Balancing Pop Culture & Reality

By | Sunday, November 11, 2007 Leave a Comment
I've spent most of this weekend in front of a paper cutter. My department has something of a dog and pony show to present this coming week, and my boss wanted to be able to present something to the attendees that was kind of clever/memorable and cheap. I suggested that we make trading cards for each person in the department, as we would also be able to include useful information on the backs of the cards along with novelty of getting a series of trading cards. She loved the idea, but it fell to me to actually make 150 sets of cards by hand. (No budget to take them anywhere, it turned out.) Hence, I spent much of the weekend hunched over a paper cutter.

I've actually developed something of a reputation at work as the pop culture guy. My interdepartmental project update emails have featured the likes of Max Headroom and the Muppet News anchor. My last formal PowerPoint presentation was decorated with images from Office Space, Robocop, Star Trek, Batman, and two James Bond movies. My cubicle is covered in comic strips. My white board has a drawing of the Joker on it. I've a comic-book-of-the-week display on my desk. And needless to say, many of my conversations get peppered with TV and movie references.

It seems to work well for me professionally. It tends to put people at ease by referencing cultural touchstones, and casts me in the light of a real human being, and not just that-guy-who-works-on-web-sites.

The danger, of course, is over-emphasizing the geek factor. To come across as Comic Book Guy from The Simpsons, or John Cuszak's character from High Fidelity. There's a line between referencing popular culture to put people at ease, and geeking out and alienating everyone. I think a lot of the fanboy stereotype comes from those folks who cross that line without realizing it.

As I see it, the best approach is to, first, stick with fairly common and readily identifiable reference points. Star Wars, Wizard of Oz, Superman, Popeye... Most folks these days have not seen The Bicycle Thief or My Dinner With Andre. Try to keep in mind that most people (well, most Americans at any rate) are going to be more familiar with intellectual properties that had some major marketing efforts behind them. Iron Man references, for example, won't work very well outside of comic book circles now, but wait until the movie comes out and you'll be able to name-drop Pepper Potts more readily.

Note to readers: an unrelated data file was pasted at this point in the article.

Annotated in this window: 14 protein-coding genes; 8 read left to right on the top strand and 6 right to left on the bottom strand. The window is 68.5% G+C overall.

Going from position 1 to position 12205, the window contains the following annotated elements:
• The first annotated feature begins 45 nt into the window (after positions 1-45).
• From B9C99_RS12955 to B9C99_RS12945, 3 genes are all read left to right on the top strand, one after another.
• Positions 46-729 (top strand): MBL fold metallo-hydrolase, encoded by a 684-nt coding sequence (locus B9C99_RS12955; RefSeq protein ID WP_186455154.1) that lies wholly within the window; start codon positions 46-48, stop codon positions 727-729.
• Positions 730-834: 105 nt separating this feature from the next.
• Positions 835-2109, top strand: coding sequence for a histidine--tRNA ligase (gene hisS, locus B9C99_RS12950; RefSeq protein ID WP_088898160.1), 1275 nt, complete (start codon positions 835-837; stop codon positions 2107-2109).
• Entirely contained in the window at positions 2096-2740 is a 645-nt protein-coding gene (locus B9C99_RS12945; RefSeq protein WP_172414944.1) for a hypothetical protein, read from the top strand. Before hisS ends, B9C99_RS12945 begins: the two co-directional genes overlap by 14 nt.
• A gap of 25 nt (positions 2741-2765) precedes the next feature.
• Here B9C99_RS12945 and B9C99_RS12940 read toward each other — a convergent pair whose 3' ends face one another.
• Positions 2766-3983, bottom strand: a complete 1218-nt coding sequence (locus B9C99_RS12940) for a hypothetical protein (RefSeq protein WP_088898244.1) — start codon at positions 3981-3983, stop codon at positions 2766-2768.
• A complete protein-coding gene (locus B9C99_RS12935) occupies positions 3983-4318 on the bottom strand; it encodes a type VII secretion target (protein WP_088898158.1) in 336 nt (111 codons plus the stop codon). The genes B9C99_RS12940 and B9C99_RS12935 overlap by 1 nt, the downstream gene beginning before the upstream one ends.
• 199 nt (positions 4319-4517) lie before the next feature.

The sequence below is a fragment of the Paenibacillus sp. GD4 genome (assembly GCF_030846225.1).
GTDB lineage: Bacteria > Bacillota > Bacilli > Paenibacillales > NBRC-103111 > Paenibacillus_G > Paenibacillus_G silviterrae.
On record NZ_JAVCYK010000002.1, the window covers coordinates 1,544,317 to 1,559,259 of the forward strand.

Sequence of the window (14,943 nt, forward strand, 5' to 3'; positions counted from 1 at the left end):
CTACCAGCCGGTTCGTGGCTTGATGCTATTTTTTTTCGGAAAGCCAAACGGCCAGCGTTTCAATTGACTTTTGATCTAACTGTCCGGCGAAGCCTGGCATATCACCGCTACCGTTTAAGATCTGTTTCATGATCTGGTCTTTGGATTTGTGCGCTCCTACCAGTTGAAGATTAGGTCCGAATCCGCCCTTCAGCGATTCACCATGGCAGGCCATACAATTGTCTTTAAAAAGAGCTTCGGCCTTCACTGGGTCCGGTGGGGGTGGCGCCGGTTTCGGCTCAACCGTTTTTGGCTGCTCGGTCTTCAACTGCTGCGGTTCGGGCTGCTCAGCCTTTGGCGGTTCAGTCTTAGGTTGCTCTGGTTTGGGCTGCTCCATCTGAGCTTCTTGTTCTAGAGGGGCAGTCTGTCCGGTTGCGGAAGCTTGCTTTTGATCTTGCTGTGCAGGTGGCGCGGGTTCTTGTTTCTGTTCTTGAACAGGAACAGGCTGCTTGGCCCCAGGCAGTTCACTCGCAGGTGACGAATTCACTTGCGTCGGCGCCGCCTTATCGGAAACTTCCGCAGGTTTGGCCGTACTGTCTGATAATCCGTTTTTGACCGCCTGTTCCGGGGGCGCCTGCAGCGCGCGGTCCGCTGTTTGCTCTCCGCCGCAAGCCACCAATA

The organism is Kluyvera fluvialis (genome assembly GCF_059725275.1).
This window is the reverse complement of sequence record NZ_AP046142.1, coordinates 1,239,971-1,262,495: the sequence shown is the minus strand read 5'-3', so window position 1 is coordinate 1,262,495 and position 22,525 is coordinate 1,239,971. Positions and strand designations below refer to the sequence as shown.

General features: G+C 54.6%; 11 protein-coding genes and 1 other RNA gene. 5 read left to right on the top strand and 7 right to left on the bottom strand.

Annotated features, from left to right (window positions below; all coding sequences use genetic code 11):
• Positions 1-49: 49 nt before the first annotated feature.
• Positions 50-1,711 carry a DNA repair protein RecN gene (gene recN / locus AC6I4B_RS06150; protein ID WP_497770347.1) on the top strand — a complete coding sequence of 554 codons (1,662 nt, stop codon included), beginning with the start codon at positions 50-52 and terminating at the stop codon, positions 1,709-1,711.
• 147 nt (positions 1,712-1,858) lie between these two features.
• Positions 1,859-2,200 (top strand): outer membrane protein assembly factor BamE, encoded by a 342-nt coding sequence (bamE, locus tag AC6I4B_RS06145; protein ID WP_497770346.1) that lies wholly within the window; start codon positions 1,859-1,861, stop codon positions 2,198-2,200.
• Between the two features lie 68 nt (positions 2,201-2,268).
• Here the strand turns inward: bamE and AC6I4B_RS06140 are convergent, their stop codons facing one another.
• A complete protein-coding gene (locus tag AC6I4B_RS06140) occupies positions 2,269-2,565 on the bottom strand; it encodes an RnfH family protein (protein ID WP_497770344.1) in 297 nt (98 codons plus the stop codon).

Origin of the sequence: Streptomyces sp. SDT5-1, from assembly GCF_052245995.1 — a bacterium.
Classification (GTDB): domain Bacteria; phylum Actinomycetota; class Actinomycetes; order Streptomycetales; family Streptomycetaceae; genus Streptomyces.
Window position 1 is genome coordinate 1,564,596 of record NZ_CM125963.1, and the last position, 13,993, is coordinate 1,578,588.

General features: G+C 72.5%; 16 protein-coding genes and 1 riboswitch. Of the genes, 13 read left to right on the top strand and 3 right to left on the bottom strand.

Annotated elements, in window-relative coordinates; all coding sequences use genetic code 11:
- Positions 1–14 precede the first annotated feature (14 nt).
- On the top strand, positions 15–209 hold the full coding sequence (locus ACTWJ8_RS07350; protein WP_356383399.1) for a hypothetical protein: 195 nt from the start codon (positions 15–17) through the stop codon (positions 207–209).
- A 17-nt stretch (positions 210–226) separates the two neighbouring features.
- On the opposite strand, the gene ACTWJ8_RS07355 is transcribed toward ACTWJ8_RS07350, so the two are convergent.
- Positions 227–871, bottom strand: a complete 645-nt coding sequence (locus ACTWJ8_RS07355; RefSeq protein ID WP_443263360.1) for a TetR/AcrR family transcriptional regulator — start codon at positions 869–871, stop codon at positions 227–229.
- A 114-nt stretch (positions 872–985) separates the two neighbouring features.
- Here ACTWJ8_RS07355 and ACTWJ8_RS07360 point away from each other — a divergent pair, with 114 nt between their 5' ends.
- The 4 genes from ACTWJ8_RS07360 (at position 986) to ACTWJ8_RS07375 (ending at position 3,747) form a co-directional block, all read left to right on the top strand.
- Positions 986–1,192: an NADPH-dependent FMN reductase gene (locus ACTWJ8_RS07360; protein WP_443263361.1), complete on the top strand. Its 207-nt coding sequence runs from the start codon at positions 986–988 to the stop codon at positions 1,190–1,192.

(My Max Headroom reference noted early is something of an aberration to that rule. But I played up his role as a Coca-Cola spokesman, and wrote the email in his distinctive staccato, scratched-record speech. So even if someone didn't get the specific reference, the content itself would still have been amusing. In theory.)

The other thing you need to remember is DON'T QUOTE ANYONE! With a few rare exceptions, most folks will not remember any specific dialogue from a TV/movie/whatever. And the lines they will remember are repeated so often (and frequently repeated inaccurately) as to be cliche. Trust me, as cool a set of lines as these were, no one will understand:
  • "Snakes - why did it have to be snakes?"
  • "You will never find a more wretched hive of scum and villainy."
  • "They killed Kenny! You bastards!"
  • "No soup for you!"
  • "You know, there's a million fine looking women in the world, dude. But they don't all bring you lasagna at work."
You get the idea. Doesn't matter how popular you think the original reference material was, quoting it to a non-geek marks you as someone who's spent WAY too much time absorbed in fiction and not nearly enough time in reality. Not to mention that it suggests that you're not smart or original enough to think of your own response, and are forced to borrow from others.

Now, if you establish that your audience is geek-oriented in some way, you're naturally free to geek out along those lines. My boss' husband is a big fan of the Star Wars mythos, so I can usually quote the movies around her without worrying about her not understanding the reference or thinking that I've seen them too many times. I can usually make more obscure references in general with her because she's something of a geek herself. Another co-worker turned out to be a fan of Babylon 5 so I can reference that show pretty safely.

Bear in mind, though, that I still have to keep my comic book references limited! Anything that's hit the movie screen (essentially, intellectual properties with a marketing budget) is fair game, but even those folks who can catch a Battlestar Galactica or Stargate reference are going to likely miss nods to the New Gods, the Eternals, The Question or The Creeper.

My point with all this is to let you know that it's okay to show you geek side at work, or in other traditionally non-geeky circles. Bringing up the idea of trading cards is cool; being able to reference all the producers of trading cards and which properties they have the rights to, not so much. Just be sure to not let your geekery get away from you. You don't want to geek out so much that you launch yourself well over that line between "that guy who can make pop culture references" and "unsociable geek who you can't relate to."
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